It is soon after this that the most brilliant scene of the film occurs.  The Captain and his company are led to believe that a German camp lays close by, unsuspecting, and thus their calvary rides into it. They ride through the camp at full gallop but once they reach the woods at the other side, they are cut down thoroughly by machine guns.  Instead of watching the horses and their riders fall at extreme length, we instead see one shot of the riders charging at full gallop and in the next the horses are leaping over the guns–riderless.

 

Joey finds himself in German hands, and along with his gorgeous black stallion friend, jumps from master to master and from England to Germany to France and back again, much in the same way that Black Beauty would share his tale of owners.  He spends time on a French farm, pulling guns in the war, and even brings the entrenched British and German soldiers to a temporary truce as they try to free him from barbed wire.

 

It is not the most brilliant nominated film this year, but it is certainly deserving.  Although the end shots are certainly a sort of sentimental pride with Spielberg, as is evidenced by their drawn out screen time, the majority of his execution is so flawless that I longed for a dirtier edit and a more experimental cinematographer.  If you have missed War Horse somehow, I would certainly suggest watching it, especially if you are in a good mood and are willing to set aside your firm grasp on reality for some more innocent fun.

 

 

Sources: Fan PopAwards DailyDreamWorks StudiosIMDBRotten TomatoesNY TimesThe GuardianJohn Likes MoviesThe Best Picture Project

Close Encounters of the Third Kind (1977) Review | Jamie Daily

Close Encounters of the Third Kind (1977)
50th Academy Awards 1978
5/5 Stars
Nominated for 8 awards, of which it won 1.
Nominated for Supporting Actress (Melinda Dillon), Art Direction (Joe Alves, Dan LominoPhil Abramson), Directing (Steven Spielberg), Film Editing (Michael Kahn), Music-Original (John Williams), Sound (Robert Knudson, Robert J. Glass, Don MacDougallGene S. Cantamessa), Visual Effects (Roy Arbogast, Douglas Trumbull, Matthew Yuricich, Gregory Jein, Richard Yuricich).
Won Cinematography (Vilmos Zsigmond).
Watched October 22, 2012.

 

 

[This review contains spoilers.]

 

Close Encounters of the Third Kind, like Star Wars, is another sci-fi film released in 1977 that was nominated and won awards for its achievements.  It was also the second-highest grossing film of the year and held records for a good while.  This is, of course, thanks to Steven Spielberg, his incredible understanding of the craft, and his abilities as a story teller.  I, for one, will forever be a fan of Spielberg, not necessarily for his out-of-this-world artistic abilities, but for his all encompassing domination of filmmaking as a whole.  Although certain aspects of Close Encounters are dated, the majority of it withstands the test of time far more than its counterpart, Star Wars.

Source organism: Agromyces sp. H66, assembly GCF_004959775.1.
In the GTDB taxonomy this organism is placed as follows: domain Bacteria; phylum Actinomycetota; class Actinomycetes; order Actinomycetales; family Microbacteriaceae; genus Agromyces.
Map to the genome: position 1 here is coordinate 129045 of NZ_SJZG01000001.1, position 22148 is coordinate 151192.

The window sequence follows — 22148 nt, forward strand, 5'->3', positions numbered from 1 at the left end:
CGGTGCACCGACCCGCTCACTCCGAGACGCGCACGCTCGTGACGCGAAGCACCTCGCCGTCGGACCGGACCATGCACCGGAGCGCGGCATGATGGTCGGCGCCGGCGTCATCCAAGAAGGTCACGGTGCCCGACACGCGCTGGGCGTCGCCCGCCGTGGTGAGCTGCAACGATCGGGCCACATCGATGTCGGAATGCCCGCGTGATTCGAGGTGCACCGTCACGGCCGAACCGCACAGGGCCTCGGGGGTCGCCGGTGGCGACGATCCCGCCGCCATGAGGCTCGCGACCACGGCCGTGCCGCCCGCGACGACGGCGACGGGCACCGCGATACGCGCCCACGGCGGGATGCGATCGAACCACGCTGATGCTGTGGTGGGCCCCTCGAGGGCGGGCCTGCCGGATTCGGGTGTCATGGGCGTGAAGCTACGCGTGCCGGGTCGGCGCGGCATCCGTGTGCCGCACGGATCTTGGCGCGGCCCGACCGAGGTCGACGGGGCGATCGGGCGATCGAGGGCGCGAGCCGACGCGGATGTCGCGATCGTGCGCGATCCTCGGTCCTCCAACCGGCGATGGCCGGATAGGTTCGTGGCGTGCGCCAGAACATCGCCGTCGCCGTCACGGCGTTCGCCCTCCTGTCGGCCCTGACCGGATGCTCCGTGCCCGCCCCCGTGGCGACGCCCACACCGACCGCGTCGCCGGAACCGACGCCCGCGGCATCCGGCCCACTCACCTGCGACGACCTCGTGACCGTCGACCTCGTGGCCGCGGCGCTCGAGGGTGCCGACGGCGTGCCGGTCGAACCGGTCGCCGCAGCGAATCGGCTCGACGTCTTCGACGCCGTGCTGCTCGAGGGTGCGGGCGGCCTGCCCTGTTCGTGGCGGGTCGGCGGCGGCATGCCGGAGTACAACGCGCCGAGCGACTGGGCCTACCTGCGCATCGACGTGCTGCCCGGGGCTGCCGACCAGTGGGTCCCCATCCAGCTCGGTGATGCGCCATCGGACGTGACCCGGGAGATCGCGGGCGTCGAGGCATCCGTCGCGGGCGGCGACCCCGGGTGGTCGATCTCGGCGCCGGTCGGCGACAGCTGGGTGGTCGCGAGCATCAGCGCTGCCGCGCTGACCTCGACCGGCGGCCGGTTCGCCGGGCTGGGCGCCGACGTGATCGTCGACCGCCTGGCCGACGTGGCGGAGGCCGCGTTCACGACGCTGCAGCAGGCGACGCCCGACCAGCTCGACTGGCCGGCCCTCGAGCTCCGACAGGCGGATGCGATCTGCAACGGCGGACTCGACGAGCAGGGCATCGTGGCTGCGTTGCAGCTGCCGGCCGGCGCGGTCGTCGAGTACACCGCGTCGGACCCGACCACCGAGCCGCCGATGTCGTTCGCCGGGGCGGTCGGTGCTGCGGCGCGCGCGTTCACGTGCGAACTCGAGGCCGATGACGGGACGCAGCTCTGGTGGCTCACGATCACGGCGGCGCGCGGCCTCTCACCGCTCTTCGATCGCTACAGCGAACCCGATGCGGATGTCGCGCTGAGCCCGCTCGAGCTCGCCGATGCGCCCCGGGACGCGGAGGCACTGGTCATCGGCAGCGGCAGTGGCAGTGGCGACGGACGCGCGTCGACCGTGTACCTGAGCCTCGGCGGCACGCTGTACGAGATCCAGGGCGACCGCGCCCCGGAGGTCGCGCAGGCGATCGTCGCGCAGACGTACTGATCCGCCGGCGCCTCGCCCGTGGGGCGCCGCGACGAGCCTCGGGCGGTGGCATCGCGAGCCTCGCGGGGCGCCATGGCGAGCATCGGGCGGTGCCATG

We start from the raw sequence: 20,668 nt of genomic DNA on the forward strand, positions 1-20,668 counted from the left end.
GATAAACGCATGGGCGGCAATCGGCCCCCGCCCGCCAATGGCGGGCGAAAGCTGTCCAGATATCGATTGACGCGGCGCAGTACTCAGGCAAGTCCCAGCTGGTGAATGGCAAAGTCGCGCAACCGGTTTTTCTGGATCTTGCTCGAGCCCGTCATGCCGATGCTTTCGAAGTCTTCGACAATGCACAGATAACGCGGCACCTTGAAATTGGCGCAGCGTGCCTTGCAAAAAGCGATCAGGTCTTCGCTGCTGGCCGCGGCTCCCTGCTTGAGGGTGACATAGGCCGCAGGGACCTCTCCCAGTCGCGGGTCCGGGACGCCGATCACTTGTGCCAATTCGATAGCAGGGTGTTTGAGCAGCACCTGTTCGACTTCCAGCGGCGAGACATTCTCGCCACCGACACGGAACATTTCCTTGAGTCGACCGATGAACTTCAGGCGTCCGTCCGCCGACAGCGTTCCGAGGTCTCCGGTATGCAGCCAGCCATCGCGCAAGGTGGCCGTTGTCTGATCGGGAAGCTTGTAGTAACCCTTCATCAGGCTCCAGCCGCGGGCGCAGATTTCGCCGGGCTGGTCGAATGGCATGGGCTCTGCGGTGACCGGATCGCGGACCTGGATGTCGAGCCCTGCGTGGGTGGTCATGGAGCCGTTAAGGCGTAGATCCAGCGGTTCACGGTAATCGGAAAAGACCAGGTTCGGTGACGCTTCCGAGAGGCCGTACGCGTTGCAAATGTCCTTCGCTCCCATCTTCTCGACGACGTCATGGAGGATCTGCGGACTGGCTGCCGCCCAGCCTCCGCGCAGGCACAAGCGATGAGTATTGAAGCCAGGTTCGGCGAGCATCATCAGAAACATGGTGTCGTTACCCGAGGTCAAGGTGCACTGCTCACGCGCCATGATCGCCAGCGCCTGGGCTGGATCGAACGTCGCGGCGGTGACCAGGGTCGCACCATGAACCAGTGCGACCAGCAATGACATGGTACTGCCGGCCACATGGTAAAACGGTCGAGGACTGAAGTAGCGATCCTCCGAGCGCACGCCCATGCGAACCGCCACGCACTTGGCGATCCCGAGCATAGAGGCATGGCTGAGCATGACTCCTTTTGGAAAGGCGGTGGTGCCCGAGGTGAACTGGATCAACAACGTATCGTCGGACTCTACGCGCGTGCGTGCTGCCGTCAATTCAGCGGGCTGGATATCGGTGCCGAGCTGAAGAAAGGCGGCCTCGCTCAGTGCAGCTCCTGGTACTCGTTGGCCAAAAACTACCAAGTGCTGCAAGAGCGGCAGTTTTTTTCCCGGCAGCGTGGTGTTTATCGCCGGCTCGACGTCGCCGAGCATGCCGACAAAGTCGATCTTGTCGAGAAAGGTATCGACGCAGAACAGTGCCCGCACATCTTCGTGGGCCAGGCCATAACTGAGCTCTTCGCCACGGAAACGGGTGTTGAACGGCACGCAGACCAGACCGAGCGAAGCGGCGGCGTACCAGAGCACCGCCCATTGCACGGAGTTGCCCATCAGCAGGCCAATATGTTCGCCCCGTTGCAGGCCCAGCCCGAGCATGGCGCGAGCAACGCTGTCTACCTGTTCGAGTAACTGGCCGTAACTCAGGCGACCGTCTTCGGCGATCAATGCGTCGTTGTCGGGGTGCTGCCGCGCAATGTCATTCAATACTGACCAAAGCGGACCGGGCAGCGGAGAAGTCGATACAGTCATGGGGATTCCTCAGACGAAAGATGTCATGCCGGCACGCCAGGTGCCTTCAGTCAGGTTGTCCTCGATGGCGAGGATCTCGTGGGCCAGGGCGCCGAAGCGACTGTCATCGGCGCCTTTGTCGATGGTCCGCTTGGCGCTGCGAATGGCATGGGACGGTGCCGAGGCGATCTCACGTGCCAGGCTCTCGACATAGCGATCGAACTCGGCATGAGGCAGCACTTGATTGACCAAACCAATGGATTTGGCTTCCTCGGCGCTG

If you have guessed correctly, like I did, Close Encounters is a film about aliens.  Similarly to other such films where extra terrestrial life visits Earth, you don’t actually see the aliens themselves until the end of the film, although you see a good amount of their ships.  Roy Neary (Richard Dreyfuss) is your average blue collar worker with a wife Ronnie (Teri Garr) and three children.  When there is a huge power outage one night, he is called into the field, but once he has a unique encounter with one of the ships, he turns off his radio and decides to chase down the aliens.  He is completely obsessed, even once they have gone, preoccupied with a pyramid shape that he can’t place.  A woman he met the same night, Jillian Guiler (Melinda Dillon) is just as preoccupied, but when her son Barry (Cary Guffey) is taken, her terror leads her to chase down her visions of the mountain.  Roy’s obsession eventually makes him so crazy that his wife leaves with the children.

 

Meanwhile, a group of scientists have been tracking and communicating with the aliens and have discovered that the lifeforms have been sending them direct coordinates to Devils Tower in Wyoming.  They immediately evacuate the area, and it is the television coverage of the panic that clues Roy and Jillian in on what their visions have been of.  They both rush to the area, of course meeting up and driving recklessly into the military protected national park.

 

Unlike many alien movies of our day, Steven Spielberg’s aliens are friendly and curious.  Although they have taken many people over the years, as well as accepted voluntary travelers, they seem like they too are merely scientists wishing to understand, explore, and experience.  This also differs from the films in the 70s and before.  The typical storyline is, of course, that their world is dying, they are feeding, or they simply want to terrorize the planet.  Spielberg’s creation, although also suspenseful, is much different with much better special effects, which are perhaps two of its best traits.

 

As far as performances and characters, I thought everyone was phenomenal.  Dreyfuss is very convincing–his crazy is very realistic and because we know his experience was legitimate it is probably less weird to the audience than his wife, although at the climax of his meltdown it is easy to understand and sympathize with Ronnie.  She begins as very loving and supportive, although clearly worried.  At first I was surprised that she might actually be so loving that she completely upholds her “in sickness and in health” vows without question, but she eventually cracks and opts to protect her children by removing them from the situation.

 

I would definitely recommend this film.  It is more lighthearted than recently viewed films, but certainly has more depth than Star Wars.  Even if you have seen Close Encounters of the Third Kind before, it would definitely be a good choice for this Halloween evening!

Sources: Classic MoviesZap 2 ItIMDBRotten TomatoesHorror NewsNY Times